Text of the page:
Sometime in 2000, East Bay Ray, Klaus Fluoride, and D.H. Peligro--ex-members of the East Bay punk band Dead Kennedys--announced to their ex-vocalist, Jello Biafra, they were suing him. Their primary goal was to control the money and ownership over all Dead Kennedys material. However, the lawsuit was kick-started because Biafra refused to allow the song "Holiday in Cambodia" to be played in a Levi's Dockers commercial due to his opposition to Levi's sweatshop practices. "Basically, they wouldn't compromise, dragged me through a trial, claimed they wrote all the songs and that I'd plotted to hide all this precious money from them, even though they aren't exactly poor," explains Biafra.
With the help of a lawyer who's represented Journey, Carlos Santana, and Boston, and a jury largely unschooled in the workings of punk rock and underground record labels, the ex-Kennedys won the suit. They now retain all rights to the Dead Kennedys songs, including the ones written by Biafra. "Now they're going around trying to sell off the catalog and fleece it and poison it anyway they possibly can," he says. "This has meant that a bastardized version of the albums are coming out this fall, on a label called Manifesto, that I'm totally embarrassed to be associated with. This live album they put out is so weak, I'm completely ashamed of it. I mean, Ray blows his guitar part on 'Police Truck' six times in the first song. That's how little they care about the quality of their work.
"I would urge people to think twice about where the money is going and whether this is being done in the spirit of what the Dead Kennedys was supposed to stand for, before parting with any cash for these releases I don't authorize and don't endorse," says Biafra.
The grotesque irony of this situation would be laughable if it weren't so depressing on so many different levels. At least one question begs to be asked: How did those longtime punk rock heroes lose their backbones and become part of the system in a mere 15 years? And, most importantly, how can those of us in the 18-30 age group keep our ideals intact as we grow older, without becoming wishy-washy, consumerist liberals--the perceived fate of a large part of the hippie generation?
"Don't follow the negative examples of those you once admired!" laughs Jello Biafra, sort of wryly.
Biafra, whose politics have remained as radical in 2001 as they were in 1980 when Dead Kennedys released their first record, is one of the best people to answer this question. From his fourth-place run for Mayor in the 1979 San Francisco primaries, to his nomination for President by the Green Party in 2000 (for which he chose Mumia Abu-Jamal as his running mate), Biafra has long been the singular most outspoken punk rock political figure in America. He's been sued by a parent (in 1987, for "distributing pornography" in the form of an H.R. Giger drawing inserted in Dead Kennedys' Frankenchrist), sued by his bandmates, and had the shit kicked out of him by cops and young punks alike. And he tours the world, speaking against all the issues--global warming, third-world oppression, censorship, etc.--brought about by globalization. He's the farthest thing from a casualty of pseudo-liberal apathy.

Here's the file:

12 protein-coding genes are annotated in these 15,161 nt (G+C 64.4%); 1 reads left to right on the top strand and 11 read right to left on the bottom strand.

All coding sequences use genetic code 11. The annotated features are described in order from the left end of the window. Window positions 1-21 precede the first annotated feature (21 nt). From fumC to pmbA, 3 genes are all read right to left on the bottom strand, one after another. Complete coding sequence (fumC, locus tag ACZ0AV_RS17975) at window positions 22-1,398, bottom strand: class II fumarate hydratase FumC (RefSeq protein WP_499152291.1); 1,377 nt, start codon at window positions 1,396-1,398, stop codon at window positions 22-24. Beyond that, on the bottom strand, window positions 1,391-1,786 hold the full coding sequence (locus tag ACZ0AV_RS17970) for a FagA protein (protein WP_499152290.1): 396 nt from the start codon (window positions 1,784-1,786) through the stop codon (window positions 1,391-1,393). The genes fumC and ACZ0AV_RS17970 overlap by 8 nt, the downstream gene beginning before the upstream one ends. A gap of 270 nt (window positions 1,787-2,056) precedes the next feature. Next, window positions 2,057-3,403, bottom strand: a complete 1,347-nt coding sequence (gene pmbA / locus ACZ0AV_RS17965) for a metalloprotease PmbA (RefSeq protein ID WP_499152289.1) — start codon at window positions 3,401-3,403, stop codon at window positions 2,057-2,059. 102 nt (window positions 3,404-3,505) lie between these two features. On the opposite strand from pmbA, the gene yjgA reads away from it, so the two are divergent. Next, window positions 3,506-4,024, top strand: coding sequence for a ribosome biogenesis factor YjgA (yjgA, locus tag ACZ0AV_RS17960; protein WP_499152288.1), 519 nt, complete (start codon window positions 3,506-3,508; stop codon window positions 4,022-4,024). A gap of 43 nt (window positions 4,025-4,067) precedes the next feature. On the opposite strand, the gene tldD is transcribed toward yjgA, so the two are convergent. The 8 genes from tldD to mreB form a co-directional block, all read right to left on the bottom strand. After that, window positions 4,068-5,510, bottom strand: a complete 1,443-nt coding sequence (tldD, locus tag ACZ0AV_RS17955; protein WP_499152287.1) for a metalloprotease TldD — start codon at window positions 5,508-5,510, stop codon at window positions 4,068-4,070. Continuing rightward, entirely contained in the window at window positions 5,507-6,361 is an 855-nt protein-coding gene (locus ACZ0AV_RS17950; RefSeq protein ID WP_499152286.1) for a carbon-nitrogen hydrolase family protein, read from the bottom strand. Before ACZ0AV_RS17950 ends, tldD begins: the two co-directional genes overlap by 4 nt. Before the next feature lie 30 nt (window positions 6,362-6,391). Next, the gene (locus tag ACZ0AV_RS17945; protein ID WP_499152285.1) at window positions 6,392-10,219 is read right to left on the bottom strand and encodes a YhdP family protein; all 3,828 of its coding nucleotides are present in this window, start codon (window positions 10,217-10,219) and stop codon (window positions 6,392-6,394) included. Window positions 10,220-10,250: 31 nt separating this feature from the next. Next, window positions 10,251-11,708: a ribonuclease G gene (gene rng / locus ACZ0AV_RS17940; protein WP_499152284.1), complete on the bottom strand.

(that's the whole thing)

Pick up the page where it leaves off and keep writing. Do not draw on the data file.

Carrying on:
"Part of the reason things got so bad in the '70s and '80s and the '90s with all this 'Me Me Me Me,' SUV-yuppie greed, is because a lot of the people who put their necks on the line to hit the streets and stop the Vietnam War figured the whole fight was won after that," says Biafra. "They sort of forgot where they came from and turned into Clinton/Gore Democrats, or worse. You know, the kinds of parents who say, 'Yeah, your mom and I had a great time when we were your age, causin' trouble, partying, doing drugs, having sex, et cetera, but now that you're that age, just say no!' People like that disgust me."
Jello Biafra's most recent spoken-word album, Become the Media (on Biafra's own Alternative Tentacles label), is a chronicle of talks he's given over the past couple of years, from his original Presidential acceptance speech in 2000, to when he reported on the Democratic National Convention for the Independent Media Center. It's three hours long, but nonetheless riveting; hardly repetitive, even funny at times, Biafra's gruff voice makes a good backdrop for his impassioned speeches. Indeed, if the charisma conveyed on his spoken word albums are any indication, Biafra is an excellent public speaker. He's inspiring and cuts the bullshit--if it weren't for the fact that his political viewpoints are currently in the minority, it'd be easy to picture him as a great political leader. Within the system, that is.
The Green Scare
"One thing that I, for one, am going to come out strongly about when I come to Portland," says Biafra, "is that now, instead of Red-baiting like the dark days of the Anti-Communist '50s--you know, with Joe McCarthy and Richard Nixon wrecking peoples' lives--there's Green-baiting going on. Even in my own family; my father said, 'Yeah, if it weren't for your man Nader and the Greens, you wouldn't be having to worry about Gail Norton or John Ashcroft now, would you?' Their whole angle is 'Nader cost Gore the election,' and that's crap," says Biafra. "Gore cost Gore the election, by being such a mediocre, Bush-clone of a candidate, and picking someone even more right-wing than he was for vice president, who's the leading advocate for censorship in mass media in Congress today There are several non-negotiable issues where I draw the line about who I'm voting for. Anybody running for office who supports the drug war, the death penalty, the WTO, the FTAA, gutting the welfare system and throwing more kids on the street, putting nuclear missiles in outer space, putting Christian dogma back in public school classrooms--Gore supported all those things. So why on earth should we have anything to do with him?"